UK researchers have investigated the relationship between walking or cycling to work and the risk of heart attack.
Writing in European Journal of Preventive Cardiology, scientists from the University of Leeds highlighted that areas where more people engaged in active transport had a lower rate of cardiac arrests.
The study found that in areas where walking or cycling to work was more common in 2011, the incidence of heart attacks for both men and women decreased over the following two years.
The researchers noted that the main risks for heart disease are a lack of exercise, being overweight, smoking and diabetes.
However, after accounting for these factors, active commuting was associated with additional benefits in some cases.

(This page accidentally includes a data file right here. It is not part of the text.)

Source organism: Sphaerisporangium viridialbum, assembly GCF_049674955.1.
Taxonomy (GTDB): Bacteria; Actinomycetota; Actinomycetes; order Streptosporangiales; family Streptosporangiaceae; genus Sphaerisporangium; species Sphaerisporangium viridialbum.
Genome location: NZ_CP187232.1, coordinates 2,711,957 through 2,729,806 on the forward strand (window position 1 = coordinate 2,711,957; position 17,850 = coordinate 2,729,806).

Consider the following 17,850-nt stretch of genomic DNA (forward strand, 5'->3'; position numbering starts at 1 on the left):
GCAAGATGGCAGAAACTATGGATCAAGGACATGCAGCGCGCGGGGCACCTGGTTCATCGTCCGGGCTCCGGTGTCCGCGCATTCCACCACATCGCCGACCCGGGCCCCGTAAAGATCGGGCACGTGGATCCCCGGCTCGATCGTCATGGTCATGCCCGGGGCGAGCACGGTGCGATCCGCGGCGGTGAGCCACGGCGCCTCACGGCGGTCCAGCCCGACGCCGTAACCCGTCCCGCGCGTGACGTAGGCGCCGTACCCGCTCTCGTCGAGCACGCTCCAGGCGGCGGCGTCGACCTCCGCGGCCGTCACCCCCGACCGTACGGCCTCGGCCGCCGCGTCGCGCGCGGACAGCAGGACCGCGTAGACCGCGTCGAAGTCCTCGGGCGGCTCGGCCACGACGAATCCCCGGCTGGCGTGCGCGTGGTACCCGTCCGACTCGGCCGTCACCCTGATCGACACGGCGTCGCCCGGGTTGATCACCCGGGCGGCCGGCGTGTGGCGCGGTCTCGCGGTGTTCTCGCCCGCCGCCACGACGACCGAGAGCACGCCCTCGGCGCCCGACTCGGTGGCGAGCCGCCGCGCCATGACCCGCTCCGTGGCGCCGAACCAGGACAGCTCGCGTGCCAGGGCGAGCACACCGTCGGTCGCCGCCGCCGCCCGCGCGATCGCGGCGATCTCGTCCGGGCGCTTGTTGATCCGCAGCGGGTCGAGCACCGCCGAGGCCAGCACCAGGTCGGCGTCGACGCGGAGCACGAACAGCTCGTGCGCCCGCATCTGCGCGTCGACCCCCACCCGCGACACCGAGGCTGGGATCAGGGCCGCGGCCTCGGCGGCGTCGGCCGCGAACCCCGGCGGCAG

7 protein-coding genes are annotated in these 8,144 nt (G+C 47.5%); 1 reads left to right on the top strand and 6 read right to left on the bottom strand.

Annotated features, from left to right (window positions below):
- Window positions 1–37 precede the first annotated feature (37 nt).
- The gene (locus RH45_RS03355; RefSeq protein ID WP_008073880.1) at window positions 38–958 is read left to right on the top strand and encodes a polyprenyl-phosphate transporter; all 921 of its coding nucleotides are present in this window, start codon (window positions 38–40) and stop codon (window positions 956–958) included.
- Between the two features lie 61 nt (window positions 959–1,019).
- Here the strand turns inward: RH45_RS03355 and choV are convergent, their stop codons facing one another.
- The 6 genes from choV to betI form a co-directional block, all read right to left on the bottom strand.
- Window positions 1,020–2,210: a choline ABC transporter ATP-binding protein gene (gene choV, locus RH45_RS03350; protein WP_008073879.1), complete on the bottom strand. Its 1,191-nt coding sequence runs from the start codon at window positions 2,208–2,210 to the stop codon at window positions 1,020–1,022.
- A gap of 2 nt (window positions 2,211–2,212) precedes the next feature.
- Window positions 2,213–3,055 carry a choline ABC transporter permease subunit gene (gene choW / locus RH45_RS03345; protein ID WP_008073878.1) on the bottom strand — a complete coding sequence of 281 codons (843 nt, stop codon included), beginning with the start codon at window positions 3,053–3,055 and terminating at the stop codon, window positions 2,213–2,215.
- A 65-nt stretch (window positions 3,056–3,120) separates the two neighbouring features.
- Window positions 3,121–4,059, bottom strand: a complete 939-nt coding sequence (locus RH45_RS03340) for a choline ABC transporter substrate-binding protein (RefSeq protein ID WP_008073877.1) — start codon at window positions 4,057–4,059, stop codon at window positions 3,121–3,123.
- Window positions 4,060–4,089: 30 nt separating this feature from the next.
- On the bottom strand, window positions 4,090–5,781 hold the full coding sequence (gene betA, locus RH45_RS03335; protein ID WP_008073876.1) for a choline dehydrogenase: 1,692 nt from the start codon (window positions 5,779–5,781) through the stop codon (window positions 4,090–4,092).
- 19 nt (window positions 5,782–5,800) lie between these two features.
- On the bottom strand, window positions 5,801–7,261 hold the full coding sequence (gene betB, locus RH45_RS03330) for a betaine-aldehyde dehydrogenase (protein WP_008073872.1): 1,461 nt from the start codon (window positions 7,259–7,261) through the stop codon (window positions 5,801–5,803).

Women who walked to work and men who cycled to work had a 1.7% reduction in heart attacks the following year.
The study analysed UK Census data from 43 million people in England.
Scientists found that 11.4% of those included were active commuters, with walking (8.6%) more popular than cycling (2.8%).
Pictured are co-authors of the research Alistair and Jonny Brownlee, Olympic-medal winning triathletes and alumni of the University of Leeds
Image credit: University of Leeds